Thursday, May 31, 2012

Cooking with the Girls

As the youngest of five children I remember doing a lot of very small jobs to get the dinner on the table.  Setting the table, stirring the tea, eventually I remember making it up to the task of mashing the (already cooked and seasoned) potatoes with the mixer.  I thought I was really helping.  I was, but I wasn't really learning to cook.
Lydia - our youngest cooking apprentice. :)

It is wonderful to have your children help you in the kitchen.  It builds a special bond, because they know you want and even need them around you, but it won't teach them to cook.  Eventually you have to step away and let them cook.  I remember being so proud of myself at age 16 cooking spaghetti (with sauce in a jar), broiling the buttered bread and an easy salad.  It was an accomplishment for me, but I could have learned it much sooner.  Why didn't I?

Some of it may be that I didn't express much interest and wasn't made to learn by my mom.  As I recall, I pretty much had my nose stuck in a school book or a book for pleasure reading ALL the time! Another reason I didn't learn young is that I was often not even home.  My girls don't have a clue what it feels like to be gone from 7AM until 4PM.  Since my mom worked in the years of my older childhood, breakfasts generally required no cooking except on Saturday.  Lunches were purchased at school.  Dinners were usually taken care of by mom who was tired from working and not really in the mood to teach/supervise an uninterested child.

So what can you do if your children are in the situation I was in as a child?  I think I would try to teach one child at a time on Saturday or Sunday.  Then have them copy this meal later in the week with less help from me.  I would also try to have them cook with me on the weekends when I was hopefully feeling more relaxed and able to handle the "stress" of a helper.

Daddy still cooks for us all occasionally! 
At first, as a stay home mom, I have pretty much done all the cooking.  Of course the first few years when I was learning myself, my husband and I took turns. (He was a much better cook than me.  I say was, because I think we are pretty even now, except for gravy! :))
Did he spoil us, or what? ;)

As the girls grew and were big enough to express an interest in helping I have tried to let them do as much as they can.  I very rarely say, "Go out until I am finished."  Even a stay home mom can get a bit cranky at the 5o'clock hour so it did happen occasionally! LOL  About two years ago, I really began to teach the two oldest to cook.  Small things at first.  Scrambled eggs, pancakes, cupcakes, and oatmeal for breakfasts.  Hamburger helper or mac and cheese from a box for lunch.  Since dinners require many hot things completed at once they usually just help.  Desserts such as cookies, cinnamon toast, and cakes from a mix are also very fun to make. I think the hardest part of teaching the new cook is letting them handle the hot things.

*** Tip:  If allowing your children to pour boiling hot water or remove a pan from a 400 degrees oven is too scary for you to contemplate, you can try this trick.  Have them practice the motions with cold water and a cold pan.  Once they learn the motions try it with warm materials.  I think steam is the worst part so I teach mine to back up for a minute to let the steam rise!  Our other rule is that they don't do any of these actions until they are 4 1/2 feet tall! ***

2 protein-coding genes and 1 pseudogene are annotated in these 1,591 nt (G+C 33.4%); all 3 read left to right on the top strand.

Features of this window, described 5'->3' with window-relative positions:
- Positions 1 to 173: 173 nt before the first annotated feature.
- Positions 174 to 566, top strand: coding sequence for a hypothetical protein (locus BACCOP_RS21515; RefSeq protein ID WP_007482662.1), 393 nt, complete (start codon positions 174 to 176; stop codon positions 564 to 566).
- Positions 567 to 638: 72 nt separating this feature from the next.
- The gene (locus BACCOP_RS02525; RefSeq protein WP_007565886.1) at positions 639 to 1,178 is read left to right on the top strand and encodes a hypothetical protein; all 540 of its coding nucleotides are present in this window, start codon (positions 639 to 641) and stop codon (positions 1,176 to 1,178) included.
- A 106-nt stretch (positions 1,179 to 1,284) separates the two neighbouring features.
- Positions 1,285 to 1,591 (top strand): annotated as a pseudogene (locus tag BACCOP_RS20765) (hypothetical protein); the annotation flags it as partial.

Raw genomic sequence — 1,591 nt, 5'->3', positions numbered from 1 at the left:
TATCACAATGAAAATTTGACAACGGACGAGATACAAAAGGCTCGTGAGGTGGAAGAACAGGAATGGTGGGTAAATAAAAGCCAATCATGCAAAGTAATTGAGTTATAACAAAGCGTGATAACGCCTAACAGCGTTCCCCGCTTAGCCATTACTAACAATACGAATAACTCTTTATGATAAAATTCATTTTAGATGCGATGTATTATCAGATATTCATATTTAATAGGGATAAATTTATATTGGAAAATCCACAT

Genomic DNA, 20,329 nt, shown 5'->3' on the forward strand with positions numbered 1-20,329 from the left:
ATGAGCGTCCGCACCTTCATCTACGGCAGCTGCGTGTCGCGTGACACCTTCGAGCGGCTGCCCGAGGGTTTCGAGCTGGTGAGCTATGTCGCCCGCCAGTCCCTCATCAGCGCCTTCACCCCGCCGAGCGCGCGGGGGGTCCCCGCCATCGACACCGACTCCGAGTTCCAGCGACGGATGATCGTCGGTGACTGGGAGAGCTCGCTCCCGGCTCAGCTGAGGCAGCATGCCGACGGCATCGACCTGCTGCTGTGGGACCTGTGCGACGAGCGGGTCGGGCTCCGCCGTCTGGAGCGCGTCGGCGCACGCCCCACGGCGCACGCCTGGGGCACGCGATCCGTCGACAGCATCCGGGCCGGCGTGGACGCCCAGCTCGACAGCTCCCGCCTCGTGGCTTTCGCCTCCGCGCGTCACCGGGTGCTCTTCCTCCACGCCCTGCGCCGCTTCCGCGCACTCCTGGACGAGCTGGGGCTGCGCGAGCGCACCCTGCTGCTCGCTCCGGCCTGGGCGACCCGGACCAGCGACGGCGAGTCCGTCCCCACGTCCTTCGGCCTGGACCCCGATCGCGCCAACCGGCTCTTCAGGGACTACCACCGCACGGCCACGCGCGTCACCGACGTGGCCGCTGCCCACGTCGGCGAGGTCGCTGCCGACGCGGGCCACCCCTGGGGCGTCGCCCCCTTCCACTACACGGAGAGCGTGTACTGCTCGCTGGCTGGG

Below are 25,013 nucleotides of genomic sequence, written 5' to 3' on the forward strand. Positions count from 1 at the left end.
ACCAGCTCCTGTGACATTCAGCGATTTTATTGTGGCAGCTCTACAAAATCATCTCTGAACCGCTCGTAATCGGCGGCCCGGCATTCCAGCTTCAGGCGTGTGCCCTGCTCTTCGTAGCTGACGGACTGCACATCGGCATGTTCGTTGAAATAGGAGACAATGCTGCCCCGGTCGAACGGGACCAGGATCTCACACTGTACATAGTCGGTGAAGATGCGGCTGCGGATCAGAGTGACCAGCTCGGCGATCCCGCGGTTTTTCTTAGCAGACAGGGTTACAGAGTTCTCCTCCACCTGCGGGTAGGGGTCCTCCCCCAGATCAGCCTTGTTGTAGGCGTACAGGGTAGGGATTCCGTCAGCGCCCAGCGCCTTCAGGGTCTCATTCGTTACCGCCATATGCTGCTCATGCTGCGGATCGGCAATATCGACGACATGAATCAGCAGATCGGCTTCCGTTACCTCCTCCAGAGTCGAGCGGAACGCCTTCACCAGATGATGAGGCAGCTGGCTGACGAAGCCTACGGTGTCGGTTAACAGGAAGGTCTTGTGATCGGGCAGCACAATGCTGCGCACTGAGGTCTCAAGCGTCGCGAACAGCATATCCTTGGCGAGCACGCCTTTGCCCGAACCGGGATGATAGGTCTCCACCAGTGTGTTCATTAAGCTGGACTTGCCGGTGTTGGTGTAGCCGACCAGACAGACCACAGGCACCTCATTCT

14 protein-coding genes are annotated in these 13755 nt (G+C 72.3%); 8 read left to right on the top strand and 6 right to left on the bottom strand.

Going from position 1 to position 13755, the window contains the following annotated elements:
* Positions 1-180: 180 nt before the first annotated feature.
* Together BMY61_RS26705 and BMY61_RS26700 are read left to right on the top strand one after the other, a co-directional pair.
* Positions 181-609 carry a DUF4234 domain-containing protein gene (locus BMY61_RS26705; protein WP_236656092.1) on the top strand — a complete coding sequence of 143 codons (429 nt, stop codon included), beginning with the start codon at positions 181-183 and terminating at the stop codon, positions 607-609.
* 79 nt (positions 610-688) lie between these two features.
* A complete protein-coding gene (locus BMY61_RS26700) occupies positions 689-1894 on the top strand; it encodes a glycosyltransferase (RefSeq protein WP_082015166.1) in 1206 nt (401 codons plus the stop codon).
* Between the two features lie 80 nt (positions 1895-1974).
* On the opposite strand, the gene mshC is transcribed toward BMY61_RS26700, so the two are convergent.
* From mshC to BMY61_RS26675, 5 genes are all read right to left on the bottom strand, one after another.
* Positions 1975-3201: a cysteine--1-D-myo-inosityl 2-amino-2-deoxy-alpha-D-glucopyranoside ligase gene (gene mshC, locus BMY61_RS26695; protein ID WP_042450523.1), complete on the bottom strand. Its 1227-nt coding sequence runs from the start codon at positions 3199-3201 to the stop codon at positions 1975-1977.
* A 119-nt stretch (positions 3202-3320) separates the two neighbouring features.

About a year ago, when Memaw Rose moved in with us, she took over the kitchen. She is a wonderful cook and loves to cook and not letting her cook causes her to be unhappy! :)  So I gladly relinquished the kitchen to her.  However one negative side effect was that she was too nervous to cook with the kid helpers.  She is trying to overcome this issue because she knows how important it is for the girls to learn these skills now.  When she was gone for about a month recently, Hannah did a lot of the cooking for breakfast, lunch and even some dinners.  It was a good reminder to me that we need to keep working on teaching them!

The girls made the chocolate cake for Grandmom's birthday.
Our plan during the school year is for one girl to help with cooking the dinner meal or desserts each week.  During breaks we may try to have them actually cook a meal on their own.  Break starts tomorrow so I may try to follow up this post with a report on that experiment! :)

I also try to remember that cooking for others helps our children to be part of a ministry.  We show hospitality when we cook for guests in our home.  We show compassion when we make a meal for someone who has been sick or unable to cook for themselves for some reason.  We show love when we make something for someone just because they enjoy it.  It is wonderful to be part of a ministry!

Mary (middle) getting ready to enjoy some hospitality at our dear Phillips' house!
I will also add that if you have already taught them to clean up messes, then cooking lessons will be more pleasant! :)

Please go check out these blogs for more mom inspiration to teach your children to cook!
Smockity Frocks
The Common Room
Raising Olives

With All My Heart~


  1. This is wonderful, Eva! My mom and yours were much alike, but I'm grateful for the family into which God placed me. Grace doesn't always show an interest in cooking, but I involve her as time and interest allow (anything with sugar is an automatic draw :-). Math lessons in measuring amounts are always more fun in the kitchen, aren't they? I love the Resurrection Sunday photo at the top of your page! Hannah is SO TALL! xoxo Susan in Florida, who doesn't have a google or other ID (therefore Anonymous)

  2. I have to admit that my best eaters show a bit more interest! :) Hannah wears the same size shoe as me and is only a bit shorter than my 60 inches! LOL Love you too, dear (not at all anonymous) Susan


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